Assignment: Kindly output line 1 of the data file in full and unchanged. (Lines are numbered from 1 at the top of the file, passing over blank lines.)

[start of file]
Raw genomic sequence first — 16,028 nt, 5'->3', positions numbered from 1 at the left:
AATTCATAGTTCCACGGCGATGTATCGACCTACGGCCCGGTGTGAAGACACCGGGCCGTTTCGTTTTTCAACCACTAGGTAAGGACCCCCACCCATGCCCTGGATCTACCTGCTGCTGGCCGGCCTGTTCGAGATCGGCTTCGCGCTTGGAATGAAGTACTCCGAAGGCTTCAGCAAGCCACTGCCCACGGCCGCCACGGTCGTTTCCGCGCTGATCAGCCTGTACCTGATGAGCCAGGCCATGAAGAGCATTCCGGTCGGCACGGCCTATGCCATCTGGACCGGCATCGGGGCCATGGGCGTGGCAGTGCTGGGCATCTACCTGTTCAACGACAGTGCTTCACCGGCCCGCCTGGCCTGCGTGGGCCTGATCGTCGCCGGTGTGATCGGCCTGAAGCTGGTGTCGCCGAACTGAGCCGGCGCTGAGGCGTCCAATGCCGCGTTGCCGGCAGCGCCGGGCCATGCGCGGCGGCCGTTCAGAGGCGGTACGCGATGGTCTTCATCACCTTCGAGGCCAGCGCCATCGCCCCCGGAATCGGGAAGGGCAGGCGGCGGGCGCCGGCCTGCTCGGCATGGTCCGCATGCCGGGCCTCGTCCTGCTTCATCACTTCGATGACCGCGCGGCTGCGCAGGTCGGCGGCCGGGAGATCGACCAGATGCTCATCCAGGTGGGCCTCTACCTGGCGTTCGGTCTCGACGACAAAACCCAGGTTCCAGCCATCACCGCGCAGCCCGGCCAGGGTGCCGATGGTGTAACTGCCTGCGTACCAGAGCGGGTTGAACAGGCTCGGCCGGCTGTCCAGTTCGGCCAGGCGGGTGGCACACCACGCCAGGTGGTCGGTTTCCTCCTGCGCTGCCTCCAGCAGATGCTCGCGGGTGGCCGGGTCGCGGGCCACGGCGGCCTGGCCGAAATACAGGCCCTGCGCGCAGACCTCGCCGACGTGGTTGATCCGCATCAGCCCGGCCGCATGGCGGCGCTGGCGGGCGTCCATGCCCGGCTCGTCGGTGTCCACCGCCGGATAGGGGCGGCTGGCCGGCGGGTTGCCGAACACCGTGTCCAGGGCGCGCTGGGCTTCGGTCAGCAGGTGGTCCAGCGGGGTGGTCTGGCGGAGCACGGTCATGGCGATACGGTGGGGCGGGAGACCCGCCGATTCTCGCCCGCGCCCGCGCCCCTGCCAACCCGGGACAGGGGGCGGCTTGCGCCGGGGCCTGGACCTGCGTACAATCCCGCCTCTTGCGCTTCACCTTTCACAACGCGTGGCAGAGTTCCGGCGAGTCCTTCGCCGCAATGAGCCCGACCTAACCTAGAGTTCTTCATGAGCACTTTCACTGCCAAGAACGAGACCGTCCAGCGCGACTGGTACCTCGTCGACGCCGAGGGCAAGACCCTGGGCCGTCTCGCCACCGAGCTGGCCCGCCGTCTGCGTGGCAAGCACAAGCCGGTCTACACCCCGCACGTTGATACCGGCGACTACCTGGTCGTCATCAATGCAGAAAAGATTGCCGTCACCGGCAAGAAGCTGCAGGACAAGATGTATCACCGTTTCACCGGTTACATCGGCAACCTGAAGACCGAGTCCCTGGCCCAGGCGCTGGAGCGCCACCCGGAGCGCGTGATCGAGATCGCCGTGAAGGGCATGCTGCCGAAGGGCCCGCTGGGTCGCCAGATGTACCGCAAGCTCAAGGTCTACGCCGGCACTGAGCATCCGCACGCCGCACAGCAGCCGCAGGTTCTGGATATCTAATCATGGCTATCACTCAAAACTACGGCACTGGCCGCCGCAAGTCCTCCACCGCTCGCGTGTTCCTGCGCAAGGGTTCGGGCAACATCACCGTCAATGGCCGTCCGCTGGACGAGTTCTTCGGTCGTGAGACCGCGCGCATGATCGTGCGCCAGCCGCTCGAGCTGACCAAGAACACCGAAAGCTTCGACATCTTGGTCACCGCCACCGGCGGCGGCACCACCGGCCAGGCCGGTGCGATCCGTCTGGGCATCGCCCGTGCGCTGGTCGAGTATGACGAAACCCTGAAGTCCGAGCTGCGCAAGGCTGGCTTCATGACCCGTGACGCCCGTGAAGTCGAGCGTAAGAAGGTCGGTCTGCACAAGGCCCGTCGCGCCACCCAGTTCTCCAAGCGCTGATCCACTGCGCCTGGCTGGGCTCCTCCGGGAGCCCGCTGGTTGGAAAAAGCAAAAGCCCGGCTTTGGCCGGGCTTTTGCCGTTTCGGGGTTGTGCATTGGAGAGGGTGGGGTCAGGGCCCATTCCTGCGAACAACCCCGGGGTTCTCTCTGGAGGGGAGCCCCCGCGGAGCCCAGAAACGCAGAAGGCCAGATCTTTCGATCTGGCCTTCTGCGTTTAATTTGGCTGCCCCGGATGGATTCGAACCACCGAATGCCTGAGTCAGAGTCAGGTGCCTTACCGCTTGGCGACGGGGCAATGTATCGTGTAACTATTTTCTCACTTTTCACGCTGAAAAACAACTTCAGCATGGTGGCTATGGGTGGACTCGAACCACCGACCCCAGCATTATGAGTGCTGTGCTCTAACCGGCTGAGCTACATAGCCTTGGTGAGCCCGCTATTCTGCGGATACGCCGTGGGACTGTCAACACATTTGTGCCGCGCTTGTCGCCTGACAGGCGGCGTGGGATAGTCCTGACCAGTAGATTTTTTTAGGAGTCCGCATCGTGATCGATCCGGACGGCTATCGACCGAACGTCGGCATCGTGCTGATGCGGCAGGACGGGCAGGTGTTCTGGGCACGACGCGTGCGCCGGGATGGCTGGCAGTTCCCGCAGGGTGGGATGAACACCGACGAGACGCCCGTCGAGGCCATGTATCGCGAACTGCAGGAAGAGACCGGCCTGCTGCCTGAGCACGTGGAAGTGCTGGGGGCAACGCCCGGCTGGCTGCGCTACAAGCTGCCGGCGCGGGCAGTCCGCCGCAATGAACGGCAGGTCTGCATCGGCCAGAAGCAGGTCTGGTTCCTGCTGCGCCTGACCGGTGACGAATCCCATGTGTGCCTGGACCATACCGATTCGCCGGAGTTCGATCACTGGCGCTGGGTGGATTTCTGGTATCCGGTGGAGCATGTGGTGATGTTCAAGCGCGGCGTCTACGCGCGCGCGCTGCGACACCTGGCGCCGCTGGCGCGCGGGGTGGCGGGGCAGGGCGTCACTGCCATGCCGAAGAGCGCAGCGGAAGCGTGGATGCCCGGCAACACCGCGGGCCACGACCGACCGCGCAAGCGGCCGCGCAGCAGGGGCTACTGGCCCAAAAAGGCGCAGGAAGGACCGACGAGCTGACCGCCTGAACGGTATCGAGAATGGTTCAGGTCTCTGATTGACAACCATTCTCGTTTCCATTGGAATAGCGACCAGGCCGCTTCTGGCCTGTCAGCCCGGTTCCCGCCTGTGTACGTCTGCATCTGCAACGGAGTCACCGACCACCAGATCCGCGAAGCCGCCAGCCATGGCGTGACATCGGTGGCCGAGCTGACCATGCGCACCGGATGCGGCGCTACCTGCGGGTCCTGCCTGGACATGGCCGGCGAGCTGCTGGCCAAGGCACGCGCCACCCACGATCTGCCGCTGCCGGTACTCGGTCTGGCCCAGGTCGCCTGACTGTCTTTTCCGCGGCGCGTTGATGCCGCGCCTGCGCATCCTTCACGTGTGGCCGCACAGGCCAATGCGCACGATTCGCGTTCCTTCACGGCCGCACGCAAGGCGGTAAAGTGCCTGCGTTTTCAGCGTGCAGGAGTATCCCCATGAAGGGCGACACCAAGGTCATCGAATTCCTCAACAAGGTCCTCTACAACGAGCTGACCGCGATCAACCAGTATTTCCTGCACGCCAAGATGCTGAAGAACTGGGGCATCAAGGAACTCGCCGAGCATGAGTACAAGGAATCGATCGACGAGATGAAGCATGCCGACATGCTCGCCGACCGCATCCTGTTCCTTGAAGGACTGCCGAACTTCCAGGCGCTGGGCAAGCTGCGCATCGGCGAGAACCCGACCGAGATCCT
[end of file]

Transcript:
Raw genomic sequence first — 16,028 nt, 5'->3', positions numbered from 1 at the left: